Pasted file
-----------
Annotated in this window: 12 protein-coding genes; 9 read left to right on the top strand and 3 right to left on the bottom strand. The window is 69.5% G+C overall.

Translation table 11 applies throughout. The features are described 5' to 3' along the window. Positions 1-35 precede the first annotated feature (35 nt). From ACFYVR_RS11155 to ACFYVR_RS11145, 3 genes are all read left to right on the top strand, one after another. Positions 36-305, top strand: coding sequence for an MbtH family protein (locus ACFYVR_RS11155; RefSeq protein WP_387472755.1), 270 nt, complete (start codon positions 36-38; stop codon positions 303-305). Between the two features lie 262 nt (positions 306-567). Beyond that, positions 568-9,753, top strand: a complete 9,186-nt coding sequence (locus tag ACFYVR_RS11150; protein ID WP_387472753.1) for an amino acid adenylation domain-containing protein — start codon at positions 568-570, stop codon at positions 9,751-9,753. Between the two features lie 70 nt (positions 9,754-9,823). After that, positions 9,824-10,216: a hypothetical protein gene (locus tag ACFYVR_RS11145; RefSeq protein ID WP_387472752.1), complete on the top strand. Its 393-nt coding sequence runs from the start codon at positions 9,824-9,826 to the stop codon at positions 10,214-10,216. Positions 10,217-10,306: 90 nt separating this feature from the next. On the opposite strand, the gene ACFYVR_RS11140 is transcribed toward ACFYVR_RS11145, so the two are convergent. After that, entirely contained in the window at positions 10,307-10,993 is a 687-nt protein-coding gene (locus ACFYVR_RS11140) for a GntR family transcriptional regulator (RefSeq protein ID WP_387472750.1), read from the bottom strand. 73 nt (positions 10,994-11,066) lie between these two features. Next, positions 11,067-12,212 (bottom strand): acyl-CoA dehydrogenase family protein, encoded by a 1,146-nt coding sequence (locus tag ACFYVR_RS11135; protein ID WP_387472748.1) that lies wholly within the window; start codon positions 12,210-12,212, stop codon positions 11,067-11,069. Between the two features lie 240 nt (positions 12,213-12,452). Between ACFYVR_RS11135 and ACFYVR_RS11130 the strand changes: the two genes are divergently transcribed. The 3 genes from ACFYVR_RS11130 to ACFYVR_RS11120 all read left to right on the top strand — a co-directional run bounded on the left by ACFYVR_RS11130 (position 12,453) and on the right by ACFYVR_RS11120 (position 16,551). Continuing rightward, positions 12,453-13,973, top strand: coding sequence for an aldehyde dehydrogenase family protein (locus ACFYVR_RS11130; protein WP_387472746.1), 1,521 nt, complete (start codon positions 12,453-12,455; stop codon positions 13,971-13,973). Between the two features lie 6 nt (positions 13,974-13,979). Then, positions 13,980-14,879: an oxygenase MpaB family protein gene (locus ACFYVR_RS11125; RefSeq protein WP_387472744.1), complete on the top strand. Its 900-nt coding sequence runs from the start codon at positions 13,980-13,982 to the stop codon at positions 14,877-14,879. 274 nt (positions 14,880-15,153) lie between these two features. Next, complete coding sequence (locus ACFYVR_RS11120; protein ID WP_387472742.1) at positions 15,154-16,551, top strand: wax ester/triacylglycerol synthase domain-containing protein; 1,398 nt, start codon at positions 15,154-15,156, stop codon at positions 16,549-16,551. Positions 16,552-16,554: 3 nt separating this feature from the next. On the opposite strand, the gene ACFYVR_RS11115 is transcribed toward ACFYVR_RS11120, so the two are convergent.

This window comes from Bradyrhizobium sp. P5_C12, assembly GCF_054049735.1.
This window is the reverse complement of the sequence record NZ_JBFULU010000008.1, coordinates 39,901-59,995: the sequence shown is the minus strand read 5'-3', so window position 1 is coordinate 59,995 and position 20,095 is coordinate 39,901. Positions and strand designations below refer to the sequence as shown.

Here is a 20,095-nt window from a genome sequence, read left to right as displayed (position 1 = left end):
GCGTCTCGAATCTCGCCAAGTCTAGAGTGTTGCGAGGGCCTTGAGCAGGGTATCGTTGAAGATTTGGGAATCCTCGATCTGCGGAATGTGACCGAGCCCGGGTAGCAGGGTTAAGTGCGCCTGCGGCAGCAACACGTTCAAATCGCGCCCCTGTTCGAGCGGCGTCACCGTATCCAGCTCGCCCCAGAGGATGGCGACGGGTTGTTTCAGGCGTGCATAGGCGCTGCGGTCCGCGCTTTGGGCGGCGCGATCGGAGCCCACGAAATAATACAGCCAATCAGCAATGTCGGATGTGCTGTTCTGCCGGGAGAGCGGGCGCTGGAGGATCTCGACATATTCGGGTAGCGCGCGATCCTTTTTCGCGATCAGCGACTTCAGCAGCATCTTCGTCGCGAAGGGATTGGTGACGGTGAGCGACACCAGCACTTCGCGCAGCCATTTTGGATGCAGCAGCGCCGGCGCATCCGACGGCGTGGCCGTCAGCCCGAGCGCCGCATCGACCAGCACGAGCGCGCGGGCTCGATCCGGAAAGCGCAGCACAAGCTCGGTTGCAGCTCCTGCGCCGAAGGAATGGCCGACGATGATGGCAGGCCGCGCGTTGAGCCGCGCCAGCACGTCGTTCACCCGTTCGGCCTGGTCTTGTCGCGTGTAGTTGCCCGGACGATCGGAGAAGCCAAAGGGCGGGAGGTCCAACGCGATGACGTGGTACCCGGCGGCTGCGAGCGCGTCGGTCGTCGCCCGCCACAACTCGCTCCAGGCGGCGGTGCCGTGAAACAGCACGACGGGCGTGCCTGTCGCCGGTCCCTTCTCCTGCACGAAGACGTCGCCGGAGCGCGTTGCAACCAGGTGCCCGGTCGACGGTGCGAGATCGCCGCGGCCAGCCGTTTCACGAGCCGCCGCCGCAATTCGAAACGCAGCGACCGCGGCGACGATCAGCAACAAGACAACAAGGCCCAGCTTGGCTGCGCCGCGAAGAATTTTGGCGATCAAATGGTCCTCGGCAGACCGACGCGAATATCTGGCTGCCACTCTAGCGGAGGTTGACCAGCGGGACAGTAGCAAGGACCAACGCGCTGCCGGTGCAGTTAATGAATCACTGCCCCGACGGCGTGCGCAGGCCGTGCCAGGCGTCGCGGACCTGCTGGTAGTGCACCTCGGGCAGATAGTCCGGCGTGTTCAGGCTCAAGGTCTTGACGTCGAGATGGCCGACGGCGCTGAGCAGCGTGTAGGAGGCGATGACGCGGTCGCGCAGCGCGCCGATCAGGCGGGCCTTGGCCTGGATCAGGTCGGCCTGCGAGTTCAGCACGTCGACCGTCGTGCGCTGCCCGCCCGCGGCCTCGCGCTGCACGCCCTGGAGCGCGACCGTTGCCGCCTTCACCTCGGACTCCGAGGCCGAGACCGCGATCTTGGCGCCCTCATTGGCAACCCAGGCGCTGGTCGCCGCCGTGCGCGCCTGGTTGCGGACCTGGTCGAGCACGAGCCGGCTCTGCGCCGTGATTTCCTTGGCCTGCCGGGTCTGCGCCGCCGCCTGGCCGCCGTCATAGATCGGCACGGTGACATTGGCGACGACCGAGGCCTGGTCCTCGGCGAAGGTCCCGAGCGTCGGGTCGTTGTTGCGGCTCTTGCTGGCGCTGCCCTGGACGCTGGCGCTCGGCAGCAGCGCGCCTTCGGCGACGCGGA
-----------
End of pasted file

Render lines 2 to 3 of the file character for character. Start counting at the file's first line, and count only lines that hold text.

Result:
Translation table 11 applies throughout. The features are described 5' to 3' along the window. Positions 1-35 precede the first annotated feature (35 nt). From ACFYVR_RS11155 to ACFYVR_RS11145, 3 genes are all read left to right on the top strand, one after another. Positions 36-305, top strand: coding sequence for an MbtH family protein (locus ACFYVR_RS11155; RefSeq protein WP_387472755.1), 270 nt, complete (start codon positions 36-38; stop codon positions 303-305). Between the two features lie 262 nt (positions 306-567). Beyond that, positions 568-9,753, top strand: a complete 9,186-nt coding sequence (locus tag ACFYVR_RS11150; protein ID WP_387472753.1) for an amino acid adenylation domain-containing protein — start codon at positions 568-570, stop codon at positions 9,751-9,753. Between the two features lie 70 nt (positions 9,754-9,823). After that, positions 9,824-10,216: a hypothetical protein gene (locus tag ACFYVR_RS11145; RefSeq protein ID WP_387472752.1), complete on the top strand. Its 393-nt coding sequence runs from the start codon at positions 9,824-9,826 to the stop codon at positions 10,214-10,216. Positions 10,217-10,306: 90 nt separating this feature from the next. On the opposite strand, the gene ACFYVR_RS11140 is transcribed toward ACFYVR_RS11145, so the two are convergent. After that, entirely contained in the window at positions 10,307-10,993 is a 687-nt protein-coding gene (locus ACFYVR_RS11140) for a GntR family transcriptional regulator (RefSeq protein ID WP_387472750.1), read from the bottom strand. 73 nt (positions 10,994-11,066) lie between these two features. Next, positions 11,067-12,212 (bottom strand): acyl-CoA dehydrogenase family protein, encoded by a 1,146-nt coding sequence (locus tag ACFYVR_RS11135; protein ID WP_387472748.1) that lies wholly within the window; start codon positions 12,210-12,212, stop codon positions 11,067-11,069. Between the two features lie 240 nt (positions 12,213-12,452). Between ACFYVR_RS11135 and ACFYVR_RS11130 the strand changes: the two genes are divergently transcribed. The 3 genes from ACFYVR_RS11130 to ACFYVR_RS11120 all read left to right on the top strand — a co-directional run bounded on the left by ACFYVR_RS11130 (position 12,453) and on the right by ACFYVR_RS11120 (position 16,551). Continuing rightward, positions 12,453-13,973, top strand: coding sequence for an aldehyde dehydrogenase family protein (locus ACFYVR_RS11130; protein WP_387472746.1), 1,521 nt, complete (start codon positions 12,453-12,455; stop codon positions 13,971-13,973). Between the two features lie 6 nt (positions 13,974-13,979). Then, positions 13,980-14,879: an oxygenase MpaB family protein gene (locus ACFYVR_RS11125; RefSeq protein WP_387472744.1), complete on the top strand. Its 900-nt coding sequence runs from the start codon at positions 13,980-13,982 to the stop codon at positions 14,877-14,879. 274 nt (positions 14,880-15,153) lie between these two features. Next, complete coding sequence (locus ACFYVR_RS11120; protein ID WP_387472742.1) at positions 15,154-16,551, top strand: wax ester/triacylglycerol synthase domain-containing protein; 1,398 nt, start codon at positions 15,154-15,156, stop codon at positions 16,549-16,551. Positions 16,552-16,554: 3 nt separating this feature from the next. On the opposite strand, the gene ACFYVR_RS11115 is transcribed toward ACFYVR_RS11120, so the two are convergent.

This window comes from Bradyrhizobium sp. P5_C12, assembly GCF_054049735.1.